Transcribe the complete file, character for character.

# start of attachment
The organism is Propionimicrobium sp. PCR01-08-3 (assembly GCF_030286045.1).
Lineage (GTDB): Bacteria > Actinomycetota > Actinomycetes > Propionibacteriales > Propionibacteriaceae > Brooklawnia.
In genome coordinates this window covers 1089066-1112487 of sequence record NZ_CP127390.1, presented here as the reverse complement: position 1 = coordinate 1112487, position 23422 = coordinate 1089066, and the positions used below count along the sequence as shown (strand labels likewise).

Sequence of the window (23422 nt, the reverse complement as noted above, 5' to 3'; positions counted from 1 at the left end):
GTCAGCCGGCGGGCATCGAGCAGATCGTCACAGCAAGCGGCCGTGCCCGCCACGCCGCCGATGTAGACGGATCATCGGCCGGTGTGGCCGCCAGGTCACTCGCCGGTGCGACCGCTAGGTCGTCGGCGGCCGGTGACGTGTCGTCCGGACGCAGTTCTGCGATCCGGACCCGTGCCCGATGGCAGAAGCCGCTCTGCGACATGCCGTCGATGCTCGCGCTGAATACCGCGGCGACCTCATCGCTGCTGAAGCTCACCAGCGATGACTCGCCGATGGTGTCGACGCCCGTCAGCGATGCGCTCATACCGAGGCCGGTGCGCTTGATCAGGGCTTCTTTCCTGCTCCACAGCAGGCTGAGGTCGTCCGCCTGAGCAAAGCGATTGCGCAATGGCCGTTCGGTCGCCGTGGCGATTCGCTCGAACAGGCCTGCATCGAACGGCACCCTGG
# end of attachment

The organism is Propionimicrobium sp. PCR01-08-3 (assembly GCF_030286045.1).
Lineage (GTDB): Bacteria > Actinomycetota > Actinomycetes > Propionibacteriales > Propionibacteriaceae > Brooklawnia.
In genome coordinates this window covers 1089066-1112487 of sequence record NZ_CP127390.1, presented here as the reverse complement: position 1 = coordinate 1112487, position 23422 = coordinate 1089066, and the positions used below count along the sequence as shown (strand labels likewise).

Sequence of the window (23422 nt, the reverse complement as noted above, 5' to 3'; positions counted from 1 at the left end):
GTCAGCCGGCGGGCATCGAGCAGATCGTCACAGCAAGCGGCCGTGCCCGCCACGCCGCCGATGTAGACGGATCATCGGCCGGTGTGGCCGCCAGGTCACTCGCCGGTGCGACCGCTAGGTCGTCGGCGGCCGGTGACGTGTCGTCCGGACGCAGTTCTGCGATCCGGACCCGTGCCCGATGGCAGAAGCCGCTCTGCGACATGCCGTCGATGCTCGCGCTGAATACCGCGGCGACCTCATCGCTGCTGAAGCTCACCAGCGATGACTCGCCGATGGTGTCGACGCCCGTCAGCGATGCGCTCATACCGAGGCCGGTGCGCTTGATCAGGGCTTCTTTCCTGCTCCACAGCAGGCTGAGGTCGTCCGCCTGAGCAAAGCGATTGCGCAATGGCCGTTCGGTCGCCGTGGCGATTCGCTCGAACAGGCCTGCATCGAACGGCACCCTGG